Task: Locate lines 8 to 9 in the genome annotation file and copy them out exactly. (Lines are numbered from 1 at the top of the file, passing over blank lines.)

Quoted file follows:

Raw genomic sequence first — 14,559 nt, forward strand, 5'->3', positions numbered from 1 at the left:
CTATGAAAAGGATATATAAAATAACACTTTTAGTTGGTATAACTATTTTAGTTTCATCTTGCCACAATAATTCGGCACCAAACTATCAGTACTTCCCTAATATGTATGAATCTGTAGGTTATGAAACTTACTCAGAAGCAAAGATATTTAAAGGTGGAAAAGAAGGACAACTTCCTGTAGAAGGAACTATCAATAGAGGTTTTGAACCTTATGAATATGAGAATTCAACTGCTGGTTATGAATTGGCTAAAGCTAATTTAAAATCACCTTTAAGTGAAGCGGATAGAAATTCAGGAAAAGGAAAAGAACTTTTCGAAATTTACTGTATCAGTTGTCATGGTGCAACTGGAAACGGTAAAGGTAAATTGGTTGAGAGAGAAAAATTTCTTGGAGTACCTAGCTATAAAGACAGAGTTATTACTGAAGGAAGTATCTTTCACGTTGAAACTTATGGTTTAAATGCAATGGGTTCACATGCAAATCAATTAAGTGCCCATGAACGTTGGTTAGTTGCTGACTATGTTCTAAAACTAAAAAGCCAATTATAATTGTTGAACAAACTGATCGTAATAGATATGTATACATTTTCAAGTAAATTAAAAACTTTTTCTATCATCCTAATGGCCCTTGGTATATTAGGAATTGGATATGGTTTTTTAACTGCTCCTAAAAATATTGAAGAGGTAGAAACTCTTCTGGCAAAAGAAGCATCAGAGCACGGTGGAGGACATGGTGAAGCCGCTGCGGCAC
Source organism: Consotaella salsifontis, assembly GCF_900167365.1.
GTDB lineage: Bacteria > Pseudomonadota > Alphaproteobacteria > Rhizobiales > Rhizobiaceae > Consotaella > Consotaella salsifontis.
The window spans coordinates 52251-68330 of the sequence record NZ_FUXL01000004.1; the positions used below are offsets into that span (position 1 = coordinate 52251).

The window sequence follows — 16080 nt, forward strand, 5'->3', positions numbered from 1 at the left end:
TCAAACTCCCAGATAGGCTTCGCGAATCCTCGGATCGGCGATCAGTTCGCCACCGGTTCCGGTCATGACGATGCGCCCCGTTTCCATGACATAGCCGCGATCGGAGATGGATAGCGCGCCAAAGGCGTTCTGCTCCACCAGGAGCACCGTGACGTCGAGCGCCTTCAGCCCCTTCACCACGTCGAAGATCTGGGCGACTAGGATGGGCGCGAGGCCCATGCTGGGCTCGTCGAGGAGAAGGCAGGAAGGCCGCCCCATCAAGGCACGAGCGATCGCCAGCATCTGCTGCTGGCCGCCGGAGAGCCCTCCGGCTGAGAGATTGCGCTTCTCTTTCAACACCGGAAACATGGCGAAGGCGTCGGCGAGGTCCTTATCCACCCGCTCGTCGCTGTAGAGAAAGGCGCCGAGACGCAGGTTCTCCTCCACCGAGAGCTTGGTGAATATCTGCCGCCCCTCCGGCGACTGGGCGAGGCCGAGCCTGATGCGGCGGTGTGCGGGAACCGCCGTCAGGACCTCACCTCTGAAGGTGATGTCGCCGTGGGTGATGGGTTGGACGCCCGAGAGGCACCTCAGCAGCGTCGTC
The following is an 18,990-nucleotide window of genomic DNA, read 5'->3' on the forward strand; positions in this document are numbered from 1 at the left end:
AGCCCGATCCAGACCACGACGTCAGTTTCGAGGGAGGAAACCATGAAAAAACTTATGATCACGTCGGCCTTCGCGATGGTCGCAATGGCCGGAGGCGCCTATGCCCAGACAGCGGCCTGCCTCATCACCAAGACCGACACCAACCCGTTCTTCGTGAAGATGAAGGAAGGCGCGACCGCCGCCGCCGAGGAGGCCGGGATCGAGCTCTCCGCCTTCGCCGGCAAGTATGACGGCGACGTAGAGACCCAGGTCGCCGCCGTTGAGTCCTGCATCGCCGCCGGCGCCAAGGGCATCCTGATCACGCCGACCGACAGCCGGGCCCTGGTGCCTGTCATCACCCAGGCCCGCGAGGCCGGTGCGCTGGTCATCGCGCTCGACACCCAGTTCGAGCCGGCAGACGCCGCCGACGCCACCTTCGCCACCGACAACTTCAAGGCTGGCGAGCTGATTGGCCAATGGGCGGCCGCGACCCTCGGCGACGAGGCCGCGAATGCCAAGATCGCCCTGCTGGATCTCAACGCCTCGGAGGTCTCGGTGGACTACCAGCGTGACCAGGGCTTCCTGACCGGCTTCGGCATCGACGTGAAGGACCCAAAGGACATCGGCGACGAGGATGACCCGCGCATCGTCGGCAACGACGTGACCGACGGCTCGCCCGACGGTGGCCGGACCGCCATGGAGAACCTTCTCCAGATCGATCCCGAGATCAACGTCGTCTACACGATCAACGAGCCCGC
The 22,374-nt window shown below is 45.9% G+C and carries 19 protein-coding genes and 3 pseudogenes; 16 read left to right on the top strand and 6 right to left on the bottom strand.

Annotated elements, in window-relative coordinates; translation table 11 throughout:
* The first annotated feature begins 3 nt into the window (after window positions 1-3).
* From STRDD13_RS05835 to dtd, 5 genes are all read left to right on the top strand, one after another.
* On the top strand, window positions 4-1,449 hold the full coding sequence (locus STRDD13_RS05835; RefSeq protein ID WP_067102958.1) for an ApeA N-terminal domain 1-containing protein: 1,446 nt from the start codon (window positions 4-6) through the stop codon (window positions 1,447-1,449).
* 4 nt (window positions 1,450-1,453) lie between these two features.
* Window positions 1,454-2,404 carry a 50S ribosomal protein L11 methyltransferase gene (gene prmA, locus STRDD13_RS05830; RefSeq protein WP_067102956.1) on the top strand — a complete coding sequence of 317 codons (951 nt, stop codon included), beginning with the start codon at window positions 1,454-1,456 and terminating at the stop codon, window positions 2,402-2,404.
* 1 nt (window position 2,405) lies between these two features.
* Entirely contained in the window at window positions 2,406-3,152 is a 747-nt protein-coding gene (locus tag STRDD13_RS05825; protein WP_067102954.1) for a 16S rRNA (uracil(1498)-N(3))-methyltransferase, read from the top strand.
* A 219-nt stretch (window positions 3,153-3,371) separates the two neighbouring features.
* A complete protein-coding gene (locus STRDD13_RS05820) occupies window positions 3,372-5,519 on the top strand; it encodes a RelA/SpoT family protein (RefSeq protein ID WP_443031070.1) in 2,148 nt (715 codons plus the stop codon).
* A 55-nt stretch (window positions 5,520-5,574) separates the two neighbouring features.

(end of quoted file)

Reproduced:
The following is an 18,990-nucleotide window of genomic DNA, read 5'->3' on the forward strand; positions in this document are numbered from 1 at the left end:
AGCCCGATCCAGACCACGACGTCAGTTTCGAGGGAGGAAACCATGAAAAAACTTATGATCACGTCGGCCTTCGCGATGGTCGCAATGGCCGGAGGCGCCTATGCCCAGACAGCGGCCTGCCTCATCACCAAGACCGACACCAACCCGTTCTTCGTGAAGATGAAGGAAGGCGCGACCGCCGCCGCCGAGGAGGCCGGGATCGAGCTCTCCGCCTTCGCCGGCAAGTATGACGGCGACGTAGAGACCCAGGTCGCCGCCGTTGAGTCCTGCATCGCCGCCGGCGCCAAGGGCATCCTGATCACGCCGACCGACAGCCGGGCCCTGGTGCCTGTCATCACCCAGGCCCGCGAGGCCGGTGCGCTGGTCATCGCGCTCGACACCCAGTTCGAGCCGGCAGACGCCGCCGACGCCACCTTCGCCACCGACAACTTCAAGGCTGGCGAGCTGATTGGCCAATGGGCGGCCGCGACCCTCGGCGACGAGGCCGCGAATGCCAAGATCGCCCTGCTGGATCTCAACGCCTCGGAGGTCTCGGTGGACTACCAGCGTGACCAGGGCTTCCTGACCGGCTTCGGCATCGACGTGAAGGACCCAAAGGACATCGGCGACGAGGATGACCCGCGCATCGTCGGCAACGACGTGACCGACGGCTCGCCCGACGGTGGCCGGACCGCCATGGAGAACCTTCTCCAGATCGATCCCGAGATCAACGTCGTCTACACGATCAACGAGCCCGC